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Integrated Management of Fruit Flies: Case Studies from Ghana

  • Maxwell K. BillahEmail author
  • David D. Wilson
Chapter

Abstract

This case study is an overview of the general fruit fly situation in Ghana, starting with a historical background on fruit fly studies in Ghana, through the period when Bactrocera dorsalis invaded Africa in the early- to mid-2000s, to the present. We focus on the importance and contribution of agriculture to the economy of Ghana, the effect of fruit flies on agricultural production, the local and export markets (especially of horticultural produce), and attempts made to manage fruit fly populations. These attempts include the initial acceptance that the challenge of fruit flies was a national issue requiring the development of strategic action plans by the Ghana National fruit fly Management Committee (NFFMC) to understand the biology and ecology of the pest and implement effective management. The strategies include a four-point plan consisting of three main management strategies: (1) Bait application technique (BAT), (2) Male annihilation technique (MAT) and (3) Orchard Sanitation/Farm Hygiene, and a fourth non-management strategy: (4) Capacity Building, Awareness Creation and Information Dissemination. The latter ensured that there was a highly knowledgeable human capital base, well-equipped with the necessary information to undertake the management actions. This has resulted in the development of some innovative tools such as the development of the Fruit Fly Resource Box, which is widely used in Ghana and gradually gaining recognition in neighbouring countries.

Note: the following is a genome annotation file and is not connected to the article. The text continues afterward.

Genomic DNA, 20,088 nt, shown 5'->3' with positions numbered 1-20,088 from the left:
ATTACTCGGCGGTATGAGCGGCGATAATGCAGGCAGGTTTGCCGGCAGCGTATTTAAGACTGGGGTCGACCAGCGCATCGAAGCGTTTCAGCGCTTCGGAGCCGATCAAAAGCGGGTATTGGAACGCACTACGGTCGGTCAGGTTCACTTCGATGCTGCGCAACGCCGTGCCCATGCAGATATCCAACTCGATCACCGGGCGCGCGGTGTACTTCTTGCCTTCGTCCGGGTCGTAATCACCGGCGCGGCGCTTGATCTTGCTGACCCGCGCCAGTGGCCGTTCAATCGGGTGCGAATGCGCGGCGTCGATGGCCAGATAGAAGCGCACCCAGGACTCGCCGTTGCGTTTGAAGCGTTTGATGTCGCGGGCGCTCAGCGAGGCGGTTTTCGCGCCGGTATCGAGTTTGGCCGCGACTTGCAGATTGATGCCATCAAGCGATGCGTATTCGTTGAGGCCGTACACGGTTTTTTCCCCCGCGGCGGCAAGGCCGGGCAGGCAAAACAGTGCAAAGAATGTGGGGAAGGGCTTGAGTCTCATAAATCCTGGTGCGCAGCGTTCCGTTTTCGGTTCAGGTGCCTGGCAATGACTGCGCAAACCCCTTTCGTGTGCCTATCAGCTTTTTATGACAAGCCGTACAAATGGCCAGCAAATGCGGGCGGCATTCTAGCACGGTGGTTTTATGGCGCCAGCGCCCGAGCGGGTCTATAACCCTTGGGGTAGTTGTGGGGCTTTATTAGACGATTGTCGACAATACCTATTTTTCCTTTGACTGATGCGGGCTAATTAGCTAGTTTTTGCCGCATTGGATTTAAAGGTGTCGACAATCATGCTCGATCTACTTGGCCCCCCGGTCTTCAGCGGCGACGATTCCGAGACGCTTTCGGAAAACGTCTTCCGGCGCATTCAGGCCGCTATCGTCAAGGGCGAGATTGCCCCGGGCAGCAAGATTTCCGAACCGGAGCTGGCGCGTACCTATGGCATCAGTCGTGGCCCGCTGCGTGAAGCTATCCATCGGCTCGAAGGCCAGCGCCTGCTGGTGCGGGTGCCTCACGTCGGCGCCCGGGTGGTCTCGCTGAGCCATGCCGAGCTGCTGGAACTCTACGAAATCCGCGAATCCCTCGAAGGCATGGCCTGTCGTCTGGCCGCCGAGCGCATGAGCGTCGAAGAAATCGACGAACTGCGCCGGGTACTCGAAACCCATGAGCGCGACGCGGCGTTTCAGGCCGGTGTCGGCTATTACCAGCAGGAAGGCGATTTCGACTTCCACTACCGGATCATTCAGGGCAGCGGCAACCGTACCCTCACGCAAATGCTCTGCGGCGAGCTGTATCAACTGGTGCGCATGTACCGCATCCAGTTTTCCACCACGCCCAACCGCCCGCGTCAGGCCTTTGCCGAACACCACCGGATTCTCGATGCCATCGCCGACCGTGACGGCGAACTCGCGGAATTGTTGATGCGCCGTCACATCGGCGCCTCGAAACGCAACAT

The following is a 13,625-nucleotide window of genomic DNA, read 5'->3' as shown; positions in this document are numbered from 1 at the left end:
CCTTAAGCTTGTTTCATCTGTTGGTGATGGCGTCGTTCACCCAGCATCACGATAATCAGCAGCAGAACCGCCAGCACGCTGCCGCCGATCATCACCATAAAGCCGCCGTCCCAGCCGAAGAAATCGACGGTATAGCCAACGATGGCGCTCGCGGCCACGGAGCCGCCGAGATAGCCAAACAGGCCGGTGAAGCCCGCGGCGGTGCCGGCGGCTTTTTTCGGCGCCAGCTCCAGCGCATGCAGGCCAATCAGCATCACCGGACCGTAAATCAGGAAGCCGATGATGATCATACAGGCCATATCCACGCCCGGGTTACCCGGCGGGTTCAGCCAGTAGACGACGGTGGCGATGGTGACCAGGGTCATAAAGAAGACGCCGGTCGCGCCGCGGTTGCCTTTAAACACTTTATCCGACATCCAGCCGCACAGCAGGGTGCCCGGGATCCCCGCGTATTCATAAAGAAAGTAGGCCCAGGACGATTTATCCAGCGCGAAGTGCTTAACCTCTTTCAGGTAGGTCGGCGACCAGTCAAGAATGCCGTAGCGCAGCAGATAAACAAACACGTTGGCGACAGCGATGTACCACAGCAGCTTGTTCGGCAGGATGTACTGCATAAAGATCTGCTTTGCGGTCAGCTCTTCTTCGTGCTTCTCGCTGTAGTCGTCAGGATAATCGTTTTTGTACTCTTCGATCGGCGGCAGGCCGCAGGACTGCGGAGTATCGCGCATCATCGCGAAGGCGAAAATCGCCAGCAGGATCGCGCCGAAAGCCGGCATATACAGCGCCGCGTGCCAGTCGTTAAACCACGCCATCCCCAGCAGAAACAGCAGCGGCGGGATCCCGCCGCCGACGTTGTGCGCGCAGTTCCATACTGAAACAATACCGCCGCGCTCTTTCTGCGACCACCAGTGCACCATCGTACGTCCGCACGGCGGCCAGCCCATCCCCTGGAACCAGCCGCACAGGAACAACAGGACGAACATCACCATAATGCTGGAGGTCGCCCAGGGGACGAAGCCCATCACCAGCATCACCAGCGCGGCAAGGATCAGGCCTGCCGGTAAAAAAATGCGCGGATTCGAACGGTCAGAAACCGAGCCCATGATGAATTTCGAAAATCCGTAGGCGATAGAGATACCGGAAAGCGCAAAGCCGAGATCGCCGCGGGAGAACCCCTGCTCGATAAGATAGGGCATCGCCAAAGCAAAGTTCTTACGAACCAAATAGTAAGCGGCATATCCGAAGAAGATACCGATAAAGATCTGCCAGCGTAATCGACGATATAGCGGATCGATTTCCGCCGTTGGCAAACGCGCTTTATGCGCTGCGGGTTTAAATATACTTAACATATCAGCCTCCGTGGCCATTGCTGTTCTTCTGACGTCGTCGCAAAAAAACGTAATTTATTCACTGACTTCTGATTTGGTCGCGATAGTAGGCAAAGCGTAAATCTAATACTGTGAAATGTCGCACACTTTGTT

Keywords

Fruit flies Horticulture Bactrocera dorsalis Fruit Fly Resource Box 

Notes

Acknowledgements

Government of Ghana; Department of Animal Biology & Conservation Science, University of Ghana; Research & Conferences Committee, University of Ghana; The Deutcher Akademischer Austauschdienst (DAAD); MOAP-GIZ; Conservation Food & Health Foundation; The IAEA – Project RAF 5061; CORAF/WECARD Project; PPRSD (of MOFA); Pokuase; EDAIF; EMQAP; Institute of Agricultural Research, CACS UG, Legon; ARPPIS Programme; West African Fruit Fly Initiative (WAFFI), Benin; and numerous farmers who volunteered their help.

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Copyright information

© Springer International Publishing Switzerland 2016

Authors and Affiliations

  1. 1.Department of Animal Biology and Conservation ScienceUniversity of GhanaLegon-AccraGhana

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